The problem in the American church isn’t a lack of knowledge. People here know the facts. They know Jesus died and rose again and is supposedly seated with his Father in heaven. They know Christians are supposed to evangelize and share their faith. They know they should pray, read their Bible, and serve more. They know enough. The problem is that there is almost no using of what is known.
One of the best things you could do, Christian and church leader, is stop your Bible studying. Stop getting together with the same ten people each week to plod through chapter after chapter of text, getting to know the minutae of what it means but barely putting that truth to the test in your life. Unless your Sunday school class is making visible changes in the lives of those attending and seeing people go out to disciple others in the truths they’re learning, it would be better to spend your time elsewhere. More knowledge doesn’t do anything beyond bring greater condemnation if it isn’t responded to rightly (John 15:22-24).
There’s an amazing story in the Gospels about Jesus’ encounter with a man who was possessed by a legion of demons. He lived naked and unclean, howling among the tombs of the Gerasenes shoreline. Jesus, in his straightforward and powerful way, casts the demons out of the man, The people from the nearby city (presumably where this man was from) come out in terror and awe when they hear what happened and ask Jesus to leave.
Here’s where the story goes against the way we’ve functioned as Christians for the past couple hundred years. The man asks Jesus if he can go with him – if he can become Jesus’ disciple and follow him around, learning from him and studying his ways, walking by his side and getting to know him better, being a part of Jesus’ posse. Amazingly, Jesus tells him no. Jesus tells the man that he doesn’t need to learn more about him; they don’t need to spend more time together, he doesn’t need to have more training. Instead, Jesus tells the man, “Return to your home, and declare how much God has done for you.” (Luke 8:39)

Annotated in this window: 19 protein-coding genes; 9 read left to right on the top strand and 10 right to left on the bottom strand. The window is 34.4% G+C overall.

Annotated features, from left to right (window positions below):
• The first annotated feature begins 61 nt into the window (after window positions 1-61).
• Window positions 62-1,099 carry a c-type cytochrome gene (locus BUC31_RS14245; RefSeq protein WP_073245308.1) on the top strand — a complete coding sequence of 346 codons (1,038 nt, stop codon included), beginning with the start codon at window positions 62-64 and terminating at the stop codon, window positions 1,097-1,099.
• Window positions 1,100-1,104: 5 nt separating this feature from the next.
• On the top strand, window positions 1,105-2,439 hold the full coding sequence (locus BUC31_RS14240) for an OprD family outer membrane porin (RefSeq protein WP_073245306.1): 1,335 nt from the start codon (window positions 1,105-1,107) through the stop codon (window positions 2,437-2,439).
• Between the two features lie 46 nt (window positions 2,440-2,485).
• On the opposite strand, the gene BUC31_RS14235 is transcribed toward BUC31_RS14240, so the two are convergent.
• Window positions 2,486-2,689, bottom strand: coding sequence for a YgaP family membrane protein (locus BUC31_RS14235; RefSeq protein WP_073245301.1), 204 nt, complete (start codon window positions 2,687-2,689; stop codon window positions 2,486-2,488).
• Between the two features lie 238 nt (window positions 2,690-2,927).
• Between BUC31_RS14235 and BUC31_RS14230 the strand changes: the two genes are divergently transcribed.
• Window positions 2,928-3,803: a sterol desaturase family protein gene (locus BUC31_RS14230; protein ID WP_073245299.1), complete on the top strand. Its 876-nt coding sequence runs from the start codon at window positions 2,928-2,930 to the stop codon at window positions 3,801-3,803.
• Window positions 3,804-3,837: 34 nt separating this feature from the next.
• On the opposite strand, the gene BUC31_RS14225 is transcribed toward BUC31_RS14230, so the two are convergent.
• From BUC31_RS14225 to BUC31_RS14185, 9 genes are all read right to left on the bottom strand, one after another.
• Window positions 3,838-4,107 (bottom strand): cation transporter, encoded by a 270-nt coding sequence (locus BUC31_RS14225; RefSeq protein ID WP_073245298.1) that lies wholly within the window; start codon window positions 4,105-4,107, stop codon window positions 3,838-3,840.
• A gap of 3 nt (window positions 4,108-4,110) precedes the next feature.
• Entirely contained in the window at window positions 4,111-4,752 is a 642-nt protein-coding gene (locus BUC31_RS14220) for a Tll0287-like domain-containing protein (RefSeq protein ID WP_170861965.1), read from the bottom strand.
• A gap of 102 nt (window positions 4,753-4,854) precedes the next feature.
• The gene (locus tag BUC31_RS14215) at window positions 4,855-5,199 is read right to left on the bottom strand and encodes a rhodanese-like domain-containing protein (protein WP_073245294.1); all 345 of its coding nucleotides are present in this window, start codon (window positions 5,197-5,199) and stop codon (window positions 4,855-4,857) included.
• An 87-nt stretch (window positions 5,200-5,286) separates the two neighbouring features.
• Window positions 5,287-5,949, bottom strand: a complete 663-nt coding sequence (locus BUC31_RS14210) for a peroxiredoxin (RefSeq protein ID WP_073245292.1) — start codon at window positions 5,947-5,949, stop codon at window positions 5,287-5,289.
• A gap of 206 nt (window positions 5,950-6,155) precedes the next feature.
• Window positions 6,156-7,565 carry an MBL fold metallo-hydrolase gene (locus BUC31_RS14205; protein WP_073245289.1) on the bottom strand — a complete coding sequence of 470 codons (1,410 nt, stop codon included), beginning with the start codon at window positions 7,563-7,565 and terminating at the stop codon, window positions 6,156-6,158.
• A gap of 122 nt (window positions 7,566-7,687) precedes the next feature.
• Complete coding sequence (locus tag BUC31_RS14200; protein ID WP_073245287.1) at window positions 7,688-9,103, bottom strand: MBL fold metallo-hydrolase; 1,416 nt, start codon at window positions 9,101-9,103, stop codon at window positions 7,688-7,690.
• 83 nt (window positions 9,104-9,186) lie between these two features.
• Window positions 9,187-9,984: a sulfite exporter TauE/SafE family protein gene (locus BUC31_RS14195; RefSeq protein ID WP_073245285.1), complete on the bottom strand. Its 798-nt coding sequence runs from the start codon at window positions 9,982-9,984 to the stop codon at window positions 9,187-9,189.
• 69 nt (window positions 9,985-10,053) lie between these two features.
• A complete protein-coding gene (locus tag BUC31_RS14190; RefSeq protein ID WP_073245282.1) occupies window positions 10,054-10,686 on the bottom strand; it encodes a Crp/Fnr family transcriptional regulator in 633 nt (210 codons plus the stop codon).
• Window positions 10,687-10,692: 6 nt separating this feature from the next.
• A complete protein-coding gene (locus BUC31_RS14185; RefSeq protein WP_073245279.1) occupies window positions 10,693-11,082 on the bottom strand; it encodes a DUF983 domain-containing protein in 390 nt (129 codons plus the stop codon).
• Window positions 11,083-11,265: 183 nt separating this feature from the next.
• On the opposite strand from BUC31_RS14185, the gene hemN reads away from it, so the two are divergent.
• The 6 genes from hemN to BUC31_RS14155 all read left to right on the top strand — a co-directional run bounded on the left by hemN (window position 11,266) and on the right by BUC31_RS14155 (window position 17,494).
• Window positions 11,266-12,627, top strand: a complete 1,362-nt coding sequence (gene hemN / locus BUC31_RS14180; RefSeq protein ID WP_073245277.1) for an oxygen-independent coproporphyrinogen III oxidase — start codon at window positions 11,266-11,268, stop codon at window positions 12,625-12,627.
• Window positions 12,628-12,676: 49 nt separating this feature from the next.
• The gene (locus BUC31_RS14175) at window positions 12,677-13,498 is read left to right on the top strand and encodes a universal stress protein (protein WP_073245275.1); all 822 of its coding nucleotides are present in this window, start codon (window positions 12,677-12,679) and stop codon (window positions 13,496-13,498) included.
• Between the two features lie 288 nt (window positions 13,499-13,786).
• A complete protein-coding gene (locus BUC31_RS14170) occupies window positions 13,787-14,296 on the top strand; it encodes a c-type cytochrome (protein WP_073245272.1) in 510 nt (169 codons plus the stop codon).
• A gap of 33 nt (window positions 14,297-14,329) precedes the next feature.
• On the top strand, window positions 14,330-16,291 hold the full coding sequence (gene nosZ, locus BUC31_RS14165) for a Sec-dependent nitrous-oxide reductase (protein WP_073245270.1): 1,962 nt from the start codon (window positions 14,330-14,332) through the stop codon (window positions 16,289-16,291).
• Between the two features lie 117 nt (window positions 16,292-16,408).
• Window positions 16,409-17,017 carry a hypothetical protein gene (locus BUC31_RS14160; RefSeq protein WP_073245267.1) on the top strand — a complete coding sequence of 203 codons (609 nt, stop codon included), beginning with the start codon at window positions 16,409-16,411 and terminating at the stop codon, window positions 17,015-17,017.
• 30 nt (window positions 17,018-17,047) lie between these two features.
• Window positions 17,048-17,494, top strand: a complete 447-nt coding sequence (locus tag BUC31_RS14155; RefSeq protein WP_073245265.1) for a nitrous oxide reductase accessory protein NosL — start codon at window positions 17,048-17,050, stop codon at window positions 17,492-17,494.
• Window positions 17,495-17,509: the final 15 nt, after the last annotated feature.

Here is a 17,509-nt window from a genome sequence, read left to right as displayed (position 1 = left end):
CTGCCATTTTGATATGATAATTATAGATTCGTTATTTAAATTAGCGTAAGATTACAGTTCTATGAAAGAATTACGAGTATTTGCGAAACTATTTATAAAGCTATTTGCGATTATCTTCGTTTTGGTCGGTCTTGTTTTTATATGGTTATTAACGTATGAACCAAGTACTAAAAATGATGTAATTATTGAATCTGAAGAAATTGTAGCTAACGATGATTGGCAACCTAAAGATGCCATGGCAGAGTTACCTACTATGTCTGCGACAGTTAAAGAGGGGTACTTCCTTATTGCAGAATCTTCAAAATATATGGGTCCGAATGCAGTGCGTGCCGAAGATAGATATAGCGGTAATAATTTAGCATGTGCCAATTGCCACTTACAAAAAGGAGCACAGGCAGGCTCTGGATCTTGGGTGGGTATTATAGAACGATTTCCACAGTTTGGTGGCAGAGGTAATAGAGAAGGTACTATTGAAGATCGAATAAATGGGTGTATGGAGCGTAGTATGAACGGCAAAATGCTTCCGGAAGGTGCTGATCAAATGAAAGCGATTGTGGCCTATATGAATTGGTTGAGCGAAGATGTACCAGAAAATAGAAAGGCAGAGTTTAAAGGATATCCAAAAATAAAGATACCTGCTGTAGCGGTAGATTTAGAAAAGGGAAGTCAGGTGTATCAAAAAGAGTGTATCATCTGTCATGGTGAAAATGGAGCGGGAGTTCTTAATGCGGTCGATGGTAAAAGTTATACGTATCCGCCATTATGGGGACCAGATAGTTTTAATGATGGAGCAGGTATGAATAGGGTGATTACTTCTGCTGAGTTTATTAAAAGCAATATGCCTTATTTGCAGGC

One encounter with Jesus gives this guy enough training to be the only missionary to his native people group. How contrary this is to our systems of Christian education that imply people need a set number of classes and toBible read-throughs before they’ll be able to accurately “present the Gospel.” Jesus spends what, perhaps a few hours with this man, and sends him out as his sole witness to the surrounding cities? Would we be comfortable with doing that? Do we trust that the Holy Spirit can work with the simple story of “how much God has done for you”?
Two nights ago was my final night of meeting regularly with four other guys from within my Threshingfloor community. We’ve been meeting since last August, and have spent countless hours together praying and digging into God’s word. We’ve done Bible study. It was good and, as we recounted last night, God has taught us all things we very much needed to know. It was good, but I believe that ending our Bible study was the best thing that we could have done. We’ll get back together occasionally, but as of last night we’re all officially launching outward in teams with the aim of declaring how much our King has done for us to the people He has placed us near.
These guys know their stuff. They also have tons to learn, just like I do. But they get the core truths of the Gospel and have seen Jesus work in their lives. It’s time to stop the studying and start working to test and prove that the truths that we believe actually work in the real world. That’s where learning will truly take root and the scriptures will be the rich food that we desperately need, because like the hard working farmer, soldier, and athlete talked about in 2 Timothy 2, our labor leaves us in need of our Lord and leader Jesus Christ.
Stop your Bible study. Follow Jesus and start laboring in the harvest field.